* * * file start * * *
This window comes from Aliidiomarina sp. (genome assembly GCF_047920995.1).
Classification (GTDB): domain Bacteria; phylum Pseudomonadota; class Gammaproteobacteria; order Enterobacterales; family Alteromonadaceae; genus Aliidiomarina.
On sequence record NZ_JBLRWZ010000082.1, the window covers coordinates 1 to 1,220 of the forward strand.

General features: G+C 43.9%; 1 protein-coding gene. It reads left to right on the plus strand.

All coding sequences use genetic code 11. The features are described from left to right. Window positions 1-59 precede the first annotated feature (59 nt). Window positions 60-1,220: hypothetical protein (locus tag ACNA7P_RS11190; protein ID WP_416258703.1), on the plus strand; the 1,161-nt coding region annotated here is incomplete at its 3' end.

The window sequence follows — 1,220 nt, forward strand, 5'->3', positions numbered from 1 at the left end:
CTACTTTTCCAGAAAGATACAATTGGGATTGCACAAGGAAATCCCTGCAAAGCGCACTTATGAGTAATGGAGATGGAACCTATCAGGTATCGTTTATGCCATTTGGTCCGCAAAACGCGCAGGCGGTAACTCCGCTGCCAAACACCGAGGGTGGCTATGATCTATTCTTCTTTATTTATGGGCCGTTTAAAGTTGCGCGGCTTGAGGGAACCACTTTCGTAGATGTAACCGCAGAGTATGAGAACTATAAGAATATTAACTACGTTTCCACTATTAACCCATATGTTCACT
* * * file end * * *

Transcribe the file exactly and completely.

This window comes from Aliidiomarina sp. (genome assembly GCF_047920995.1).
Classification (GTDB): domain Bacteria; phylum Pseudomonadota; class Gammaproteobacteria; order Enterobacterales; family Alteromonadaceae; genus Aliidiomarina.
On sequence record NZ_JBLRWZ010000082.1, the window covers coordinates 1 to 1,220 of the forward strand.

General features: G+C 43.9%; 1 protein-coding gene. It reads left to right on the plus strand.

All coding sequences use genetic code 11. The features are described from left to right. Window positions 1-59 precede the first annotated feature (59 nt). Window positions 60-1,220: hypothetical protein (locus tag ACNA7P_RS11190; protein ID WP_416258703.1), on the plus strand; the 1,161-nt coding region annotated here is incomplete at its 3' end.

The window sequence follows — 1,220 nt, forward strand, 5'->3', positions numbered from 1 at the left end:
CTACTTTTCCAGAAAGATACAATTGGGATTGCACAAGGAAATCCCTGCAAAGCGCACTTATGAGTAATGGAGATGGAACCTATCAGGTATCGTTTATGCCATTTGGTCCGCAAAACGCGCAGGCGGTAACTCCGCTGCCAAACACCGAGGGTGGCTATGATCTATTCTTCTTTATTTATGGGCCGTTTAAAGTTGCGCGGCTTGAGGGAACCACTTTCGTAGATGTAACCGCAGAGTATGAGAACTATAAGAATATTAACTACGTTTCCACTATTAACCCATATGTTCACT